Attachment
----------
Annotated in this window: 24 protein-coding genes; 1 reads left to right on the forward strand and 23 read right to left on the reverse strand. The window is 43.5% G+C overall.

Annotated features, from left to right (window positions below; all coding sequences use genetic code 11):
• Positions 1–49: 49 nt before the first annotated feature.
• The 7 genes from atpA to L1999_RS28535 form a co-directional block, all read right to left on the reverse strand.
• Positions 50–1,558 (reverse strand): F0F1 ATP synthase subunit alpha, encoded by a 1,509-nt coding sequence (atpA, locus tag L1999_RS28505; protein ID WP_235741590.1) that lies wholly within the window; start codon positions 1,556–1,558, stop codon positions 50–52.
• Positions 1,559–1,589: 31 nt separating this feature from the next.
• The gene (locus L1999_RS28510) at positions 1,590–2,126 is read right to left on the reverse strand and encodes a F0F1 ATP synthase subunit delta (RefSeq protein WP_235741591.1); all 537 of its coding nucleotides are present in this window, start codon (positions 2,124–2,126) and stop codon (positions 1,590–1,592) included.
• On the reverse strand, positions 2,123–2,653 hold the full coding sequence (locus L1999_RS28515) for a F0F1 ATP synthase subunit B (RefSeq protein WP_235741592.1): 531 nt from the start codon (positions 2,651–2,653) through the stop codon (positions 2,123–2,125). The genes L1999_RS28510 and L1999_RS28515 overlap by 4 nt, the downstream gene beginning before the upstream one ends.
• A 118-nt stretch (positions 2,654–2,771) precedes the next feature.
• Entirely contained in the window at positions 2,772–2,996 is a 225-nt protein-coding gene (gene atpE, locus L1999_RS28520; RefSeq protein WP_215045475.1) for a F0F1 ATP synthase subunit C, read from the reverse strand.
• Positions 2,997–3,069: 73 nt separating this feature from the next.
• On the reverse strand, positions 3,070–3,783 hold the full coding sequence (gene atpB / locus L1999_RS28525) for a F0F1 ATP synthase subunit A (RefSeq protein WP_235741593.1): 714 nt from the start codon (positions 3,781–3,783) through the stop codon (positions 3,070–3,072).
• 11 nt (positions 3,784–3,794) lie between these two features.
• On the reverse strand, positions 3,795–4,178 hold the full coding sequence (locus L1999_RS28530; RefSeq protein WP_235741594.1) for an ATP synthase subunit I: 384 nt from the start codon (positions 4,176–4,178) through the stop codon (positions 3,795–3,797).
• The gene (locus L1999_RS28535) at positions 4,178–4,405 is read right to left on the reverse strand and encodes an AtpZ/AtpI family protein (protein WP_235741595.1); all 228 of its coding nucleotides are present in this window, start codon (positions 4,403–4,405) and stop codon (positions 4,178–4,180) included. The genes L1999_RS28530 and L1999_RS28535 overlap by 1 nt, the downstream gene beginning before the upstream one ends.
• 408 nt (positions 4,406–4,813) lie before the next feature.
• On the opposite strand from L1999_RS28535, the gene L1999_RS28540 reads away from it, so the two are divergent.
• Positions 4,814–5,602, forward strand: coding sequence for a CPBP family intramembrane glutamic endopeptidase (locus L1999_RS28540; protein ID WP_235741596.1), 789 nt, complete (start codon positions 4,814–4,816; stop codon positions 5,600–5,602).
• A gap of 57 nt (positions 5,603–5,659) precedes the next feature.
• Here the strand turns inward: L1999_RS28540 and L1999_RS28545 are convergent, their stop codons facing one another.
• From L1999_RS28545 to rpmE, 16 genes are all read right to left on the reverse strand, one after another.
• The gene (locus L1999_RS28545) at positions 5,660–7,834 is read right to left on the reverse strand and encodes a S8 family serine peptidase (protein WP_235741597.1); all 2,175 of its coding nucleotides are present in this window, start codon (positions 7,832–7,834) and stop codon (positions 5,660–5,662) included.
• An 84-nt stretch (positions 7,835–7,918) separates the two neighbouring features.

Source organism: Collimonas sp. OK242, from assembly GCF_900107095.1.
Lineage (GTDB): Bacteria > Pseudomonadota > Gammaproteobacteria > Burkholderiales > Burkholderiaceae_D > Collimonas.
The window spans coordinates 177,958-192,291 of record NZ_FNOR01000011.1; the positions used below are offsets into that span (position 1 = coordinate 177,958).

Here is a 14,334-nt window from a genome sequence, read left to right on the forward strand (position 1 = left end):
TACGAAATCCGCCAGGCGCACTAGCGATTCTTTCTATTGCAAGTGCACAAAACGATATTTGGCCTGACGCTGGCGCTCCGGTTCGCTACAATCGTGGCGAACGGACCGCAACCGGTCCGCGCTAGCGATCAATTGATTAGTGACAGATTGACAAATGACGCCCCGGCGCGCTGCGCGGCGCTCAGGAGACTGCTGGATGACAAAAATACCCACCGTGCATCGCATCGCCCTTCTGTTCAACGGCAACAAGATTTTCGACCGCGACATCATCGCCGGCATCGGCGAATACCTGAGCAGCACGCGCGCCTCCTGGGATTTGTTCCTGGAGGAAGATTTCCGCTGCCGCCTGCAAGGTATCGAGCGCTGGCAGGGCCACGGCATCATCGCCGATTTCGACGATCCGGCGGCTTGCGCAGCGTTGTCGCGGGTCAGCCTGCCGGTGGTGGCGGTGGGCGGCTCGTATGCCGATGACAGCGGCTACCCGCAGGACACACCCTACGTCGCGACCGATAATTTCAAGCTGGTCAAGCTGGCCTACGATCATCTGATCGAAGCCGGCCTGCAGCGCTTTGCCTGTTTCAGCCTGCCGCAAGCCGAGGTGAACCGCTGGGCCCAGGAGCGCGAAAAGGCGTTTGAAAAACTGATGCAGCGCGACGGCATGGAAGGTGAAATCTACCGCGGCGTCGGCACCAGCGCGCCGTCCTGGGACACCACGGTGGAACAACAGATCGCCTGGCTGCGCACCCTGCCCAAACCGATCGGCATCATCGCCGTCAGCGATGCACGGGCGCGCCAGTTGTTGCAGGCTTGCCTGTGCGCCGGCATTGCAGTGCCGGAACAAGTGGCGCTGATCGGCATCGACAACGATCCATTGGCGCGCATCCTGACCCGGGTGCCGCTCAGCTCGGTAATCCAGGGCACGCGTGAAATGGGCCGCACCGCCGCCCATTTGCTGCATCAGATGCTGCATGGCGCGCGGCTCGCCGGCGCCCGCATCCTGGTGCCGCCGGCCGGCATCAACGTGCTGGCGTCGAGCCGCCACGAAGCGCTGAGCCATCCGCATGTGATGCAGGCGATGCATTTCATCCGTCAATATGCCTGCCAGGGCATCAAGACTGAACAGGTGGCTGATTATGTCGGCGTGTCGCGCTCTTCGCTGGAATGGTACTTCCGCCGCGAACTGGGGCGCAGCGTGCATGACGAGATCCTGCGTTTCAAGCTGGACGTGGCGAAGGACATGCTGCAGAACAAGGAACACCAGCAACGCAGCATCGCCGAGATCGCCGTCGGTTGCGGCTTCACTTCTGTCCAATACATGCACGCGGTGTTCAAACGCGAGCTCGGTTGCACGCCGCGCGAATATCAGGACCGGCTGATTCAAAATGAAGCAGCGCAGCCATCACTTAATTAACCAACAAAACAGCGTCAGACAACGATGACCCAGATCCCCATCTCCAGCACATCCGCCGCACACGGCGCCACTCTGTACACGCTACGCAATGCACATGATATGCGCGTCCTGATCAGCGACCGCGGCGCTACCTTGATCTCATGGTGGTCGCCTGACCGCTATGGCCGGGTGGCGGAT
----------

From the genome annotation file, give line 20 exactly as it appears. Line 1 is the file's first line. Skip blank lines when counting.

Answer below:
• Here the strand turns inward: L1999_RS28540 and L1999_RS28545 are convergent, their stop codons facing one another.